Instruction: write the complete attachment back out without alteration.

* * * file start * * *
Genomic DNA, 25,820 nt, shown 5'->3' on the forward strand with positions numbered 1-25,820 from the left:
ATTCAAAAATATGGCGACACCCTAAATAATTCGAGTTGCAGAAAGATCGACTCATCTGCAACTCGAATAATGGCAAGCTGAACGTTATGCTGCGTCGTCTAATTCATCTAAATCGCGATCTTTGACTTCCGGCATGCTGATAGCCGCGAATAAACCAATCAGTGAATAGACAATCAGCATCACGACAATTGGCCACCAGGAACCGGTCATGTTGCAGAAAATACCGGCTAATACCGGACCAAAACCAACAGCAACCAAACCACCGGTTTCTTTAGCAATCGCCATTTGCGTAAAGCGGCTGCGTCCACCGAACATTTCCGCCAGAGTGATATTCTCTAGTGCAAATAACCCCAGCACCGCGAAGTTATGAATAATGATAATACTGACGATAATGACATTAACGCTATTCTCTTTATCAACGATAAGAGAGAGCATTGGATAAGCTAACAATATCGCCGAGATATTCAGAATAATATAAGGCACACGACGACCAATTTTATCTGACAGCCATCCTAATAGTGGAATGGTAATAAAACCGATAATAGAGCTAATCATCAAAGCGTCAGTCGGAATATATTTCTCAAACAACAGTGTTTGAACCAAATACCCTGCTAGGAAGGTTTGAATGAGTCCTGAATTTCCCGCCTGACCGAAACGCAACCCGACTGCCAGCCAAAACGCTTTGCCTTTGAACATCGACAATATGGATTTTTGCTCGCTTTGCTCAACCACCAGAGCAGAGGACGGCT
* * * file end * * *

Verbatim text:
Genomic DNA, 25,820 nt, shown 5'->3' on the forward strand with positions numbered 1-25,820 from the left:
ATTCAAAAATATGGCGACACCCTAAATAATTCGAGTTGCAGAAAGATCGACTCATCTGCAACTCGAATAATGGCAAGCTGAACGTTATGCTGCGTCGTCTAATTCATCTAAATCGCGATCTTTGACTTCCGGCATGCTGATAGCCGCGAATAAACCAATCAGTGAATAGACAATCAGCATCACGACAATTGGCCACCAGGAACCGGTCATGTTGCAGAAAATACCGGCTAATACCGGACCAAAACCAACAGCAACCAAACCACCGGTTTCTTTAGCAATCGCCATTTGCGTAAAGCGGCTGCGTCCACCGAACATTTCCGCCAGAGTGATATTCTCTAGTGCAAATAACCCCAGCACCGCGAAGTTATGAATAATGATAATACTGACGATAATGACATTAACGCTATTCTCTTTATCAACGATAAGAGAGAGCATTGGATAAGCTAACAATATCGCCGAGATATTCAGAATAATATAAGGCACACGACGACCAATTTTATCTGACAGCCATCCTAATAGTGGAATGGTAATAAAACCGATAATAGAGCTAATCATCAAAGCGTCAGTCGGAATATATTTCTCAAACAACAGTGTTTGAACCAAATACCCTGCTAGGAAGGTTTGAATGAGTCCTGAATTTCCCGCCTGACCGAAACGCAACCCGACTGCCAGCCAAAACGCTTTGCCTTTGAACATCGACAATATGGATTTTTGCTCGCTTTGCTCAACCACCAGAGCAGAGGACGGCT